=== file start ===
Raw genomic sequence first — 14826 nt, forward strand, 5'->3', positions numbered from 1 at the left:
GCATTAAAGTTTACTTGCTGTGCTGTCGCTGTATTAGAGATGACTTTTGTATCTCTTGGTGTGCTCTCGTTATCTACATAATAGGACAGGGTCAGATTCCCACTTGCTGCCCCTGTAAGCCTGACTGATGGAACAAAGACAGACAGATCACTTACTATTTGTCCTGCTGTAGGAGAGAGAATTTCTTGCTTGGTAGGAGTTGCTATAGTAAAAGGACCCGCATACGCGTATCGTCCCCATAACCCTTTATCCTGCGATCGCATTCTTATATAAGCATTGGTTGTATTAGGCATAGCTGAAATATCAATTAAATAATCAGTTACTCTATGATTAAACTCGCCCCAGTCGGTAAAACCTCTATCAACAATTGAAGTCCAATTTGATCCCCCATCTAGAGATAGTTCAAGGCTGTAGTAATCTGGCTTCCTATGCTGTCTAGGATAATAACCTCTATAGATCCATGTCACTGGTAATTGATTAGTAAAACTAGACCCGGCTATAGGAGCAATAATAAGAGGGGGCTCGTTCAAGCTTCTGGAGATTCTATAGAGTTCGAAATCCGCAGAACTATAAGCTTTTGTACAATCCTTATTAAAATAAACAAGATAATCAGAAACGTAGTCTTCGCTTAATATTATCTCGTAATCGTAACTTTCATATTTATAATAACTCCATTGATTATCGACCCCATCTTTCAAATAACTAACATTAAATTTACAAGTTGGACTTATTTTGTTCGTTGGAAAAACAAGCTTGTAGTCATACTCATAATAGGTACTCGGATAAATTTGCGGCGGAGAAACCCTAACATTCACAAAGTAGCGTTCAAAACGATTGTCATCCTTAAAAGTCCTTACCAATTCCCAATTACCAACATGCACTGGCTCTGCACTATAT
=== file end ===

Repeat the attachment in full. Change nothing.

Raw genomic sequence first — 14826 nt, forward strand, 5'->3', positions numbered from 1 at the left:
GCATTAAAGTTTACTTGCTGTGCTGTCGCTGTATTAGAGATGACTTTTGTATCTCTTGGTGTGCTCTCGTTATCTACATAATAGGACAGGGTCAGATTCCCACTTGCTGCCCCTGTAAGCCTGACTGATGGAACAAAGACAGACAGATCACTTACTATTTGTCCTGCTGTAGGAGAGAGAATTTCTTGCTTGGTAGGAGTTGCTATAGTAAAAGGACCCGCATACGCGTATCGTCCCCATAACCCTTTATCCTGCGATCGCATTCTTATATAAGCATTGGTTGTATTAGGCATAGCTGAAATATCAATTAAATAATCAGTTACTCTATGATTAAACTCGCCCCAGTCGGTAAAACCTCTATCAACAATTGAAGTCCAATTTGATCCCCCATCTAGAGATAGTTCAAGGCTGTAGTAATCTGGCTTCCTATGCTGTCTAGGATAATAACCTCTATAGATCCATGTCACTGGTAATTGATTAGTAAAACTAGACCCGGCTATAGGAGCAATAATAAGAGGGGGCTCGTTCAAGCTTCTGGAGATTCTATAGAGTTCGAAATCCGCAGAACTATAAGCTTTTGTACAATCCTTATTAAAATAAACAAGATAATCAGAAACGTAGTCTTCGCTTAATATTATCTCGTAATCGTAACTTTCATATTTATAATAACTCCATTGATTATCGACCCCATCTTTCAAATAACTAACATTAAATTTACAAGTTGGACTTATTTTGTTCGTTGGAAAAACAAGCTTGTAGTCATACTCATAATAGGTACTCGGATAAATTTGCGGCGGAGAAACCCTAACATTCACAAAGTAGCGTTCAAAACGATTGTCATCCTTAAAAGTCCTTACCAATTCCCAATTACCAACATGCACTGGCTCTGCACTATAT